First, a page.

Knox 1Jerica KnoxProfessor Alicia BoltonEnglish 101November 20, 2012 Airport Security for the Innocent Throughout history, the safety of family members and friends has always been a top priority ofthe people that love them. Knowing that daughters and sons are in the security of their own home canput anyone at ease. Security is important, especially when citizens travel. The standard way ofthinking about airport security is that it is strict—stricter than it was during 9/11, that is. The lives ofinnocent friends and family were taken so suddenly that day. So, with such a tragic day, securitysystems tightened their doors, or did they? I am responding to the ignorance and ineffectiveness in thestory, “Signal Detection” by Steven Casey. An American airport security system, that was supposedlystrict against terrorism, allowed a suspected man on board AA Flight 63. This man, Richard Reid—amember of al Qaeda and declared loyalist of Osama bin Laden, attempted to end the lives of citizenswith a shoe bomb that could have potentially blown up the whole plane. Had it not been for the bravepassengers, Reid could have been successful. This was a mere 4 months after 9/11. Ultimately, what isat stake here are the lives of innocent passengers—brothers, sisters, grandmothers, and fathers. At thevery least, citizens should care. Although terrorism is a threat and security has improved, there shouldbe better security tactics within airports for terrorists who plan to destroy the innocent lives of people. There are some critics who claim that security has, indeed, improved tactic wise. For one thing,the improvements people speak of are tactics that are used to prevent terrorists from getting on theplanes, such as randomness. According to “Homeland Security is Working” by former U.S. Appellatecourt judge Michael Chertoff, “Randomness is another critical tool... And therefore when we disrupttheir planning capability by having an element of randomness in our detection, we set them back interms of their ability to execute” (Chertoff 63). While randomness is an effective tool that potentially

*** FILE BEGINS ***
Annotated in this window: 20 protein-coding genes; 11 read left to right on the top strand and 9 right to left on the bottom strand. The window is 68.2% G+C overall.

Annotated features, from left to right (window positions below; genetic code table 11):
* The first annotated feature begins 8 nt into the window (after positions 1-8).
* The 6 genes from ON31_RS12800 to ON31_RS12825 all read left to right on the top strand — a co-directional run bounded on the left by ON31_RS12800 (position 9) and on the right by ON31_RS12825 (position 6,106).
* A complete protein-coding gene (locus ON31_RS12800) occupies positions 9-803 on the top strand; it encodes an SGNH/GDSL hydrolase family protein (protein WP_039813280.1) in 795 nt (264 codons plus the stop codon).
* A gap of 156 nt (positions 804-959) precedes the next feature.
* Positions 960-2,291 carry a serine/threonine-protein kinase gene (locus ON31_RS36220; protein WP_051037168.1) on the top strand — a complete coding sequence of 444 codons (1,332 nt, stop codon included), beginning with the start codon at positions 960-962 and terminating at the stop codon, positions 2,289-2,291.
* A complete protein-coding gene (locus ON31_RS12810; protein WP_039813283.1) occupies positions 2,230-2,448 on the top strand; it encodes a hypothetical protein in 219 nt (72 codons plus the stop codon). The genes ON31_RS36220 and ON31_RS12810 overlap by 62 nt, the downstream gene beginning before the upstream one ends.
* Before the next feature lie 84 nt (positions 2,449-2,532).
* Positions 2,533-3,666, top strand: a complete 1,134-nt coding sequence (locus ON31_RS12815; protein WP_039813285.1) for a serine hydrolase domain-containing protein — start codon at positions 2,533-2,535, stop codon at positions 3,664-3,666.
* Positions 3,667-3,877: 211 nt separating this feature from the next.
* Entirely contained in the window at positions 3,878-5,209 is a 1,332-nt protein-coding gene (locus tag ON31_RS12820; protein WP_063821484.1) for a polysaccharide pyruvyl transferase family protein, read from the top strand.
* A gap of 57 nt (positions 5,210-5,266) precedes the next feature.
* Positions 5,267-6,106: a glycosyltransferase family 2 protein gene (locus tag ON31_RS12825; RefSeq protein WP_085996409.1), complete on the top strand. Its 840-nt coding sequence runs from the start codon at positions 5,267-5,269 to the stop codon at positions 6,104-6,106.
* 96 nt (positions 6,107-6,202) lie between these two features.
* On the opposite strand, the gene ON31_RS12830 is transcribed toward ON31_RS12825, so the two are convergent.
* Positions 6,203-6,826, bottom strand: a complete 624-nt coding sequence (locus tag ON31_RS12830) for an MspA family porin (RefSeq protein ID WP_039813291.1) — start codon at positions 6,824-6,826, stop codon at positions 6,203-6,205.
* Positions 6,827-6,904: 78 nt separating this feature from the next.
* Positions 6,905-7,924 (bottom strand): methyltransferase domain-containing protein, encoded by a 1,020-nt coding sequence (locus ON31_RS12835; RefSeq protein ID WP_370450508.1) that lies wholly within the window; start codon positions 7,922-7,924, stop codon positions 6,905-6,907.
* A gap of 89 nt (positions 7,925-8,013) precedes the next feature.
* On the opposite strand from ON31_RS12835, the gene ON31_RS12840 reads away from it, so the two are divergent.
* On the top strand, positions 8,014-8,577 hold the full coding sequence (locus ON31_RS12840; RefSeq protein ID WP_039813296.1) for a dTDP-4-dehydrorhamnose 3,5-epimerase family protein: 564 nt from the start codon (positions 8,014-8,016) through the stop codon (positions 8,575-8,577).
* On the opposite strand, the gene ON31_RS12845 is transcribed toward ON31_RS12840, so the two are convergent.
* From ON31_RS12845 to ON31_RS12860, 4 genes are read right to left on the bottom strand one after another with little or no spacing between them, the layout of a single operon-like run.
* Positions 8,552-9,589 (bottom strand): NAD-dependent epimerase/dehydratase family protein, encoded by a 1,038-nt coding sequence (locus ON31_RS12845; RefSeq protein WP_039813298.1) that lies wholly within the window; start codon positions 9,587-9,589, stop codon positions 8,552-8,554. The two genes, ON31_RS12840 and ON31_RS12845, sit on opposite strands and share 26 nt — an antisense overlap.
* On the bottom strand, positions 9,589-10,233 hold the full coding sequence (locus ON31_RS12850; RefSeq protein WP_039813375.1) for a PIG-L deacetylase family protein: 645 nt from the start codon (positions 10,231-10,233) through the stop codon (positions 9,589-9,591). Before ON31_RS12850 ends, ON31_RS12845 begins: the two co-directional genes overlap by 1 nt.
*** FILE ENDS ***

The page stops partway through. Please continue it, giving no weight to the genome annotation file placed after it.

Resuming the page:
Knox 2brings the element of surprise to our side, this tactic should not be such a critical tool in the first place.Randomness only works half the time it is actually used. There should be tools much more critical thanthis while randomness should be considered merely a back up plan. This proves that security has notimproved much. Lawyer, Joan Claybrook—former President of Public Citizen, a public policyorganization—states a similar viewpoint: “Amidst all the claims of government action to protectagainst terrorism, most citizens are completely unaware that little has been done to protect our sensitiveand critical infrastructure from real threats to communities across America” (Claybrook 69).Government has not improved security with tactics as much as citizens really think. Rodney Wallis,former Director of Security in the International Air Transport Association, gives an example of this.One particular thing Wallis mentions referred to the President signing a new aviation law: “PresidentGeorge W. Bush signed into law the Aviation and Transportation Security Act, believing it ‘should giveall American’s greater confidence when they fly.’ New aviation laws hadn’t achieved their objectivesin the past, and those who listened to the president’s words were entitled to wonder if they would do soon this occasion” (Wallis 30). This law simply required bags to be screened. However, Wallis goes onto say that bags had previously been screened as well when terrorists’ attacks had been carried out.This simple gesture of signing a new aviation law may have seemed like security improving, butreally, it was the same procedure being reintroduced. Moving on, another tactic that is argued for is theuse of x-ray. While it is true that x-ray has improved, it does not necessarily work all the time.According to National Geographic, the airlines main defense was x-ray, up until recently. Now, theyuse machines that can literally see through people: “Tadar can see through clothing like an x-raymachine ...Tadar isnt full proof. It still requires the watchful eye of a security guard. Cleverlydisguised explosives might get through” (Outsmarting Terror, “Airport/Airplane Security”). This newmachine, though a great idea, is not entirely able to do its job. With clever and sneaky people liketerrorists, this new machine is not even a challenge to them. Although security is trying to improve, ithas yet to truly ensure the safety of citizens.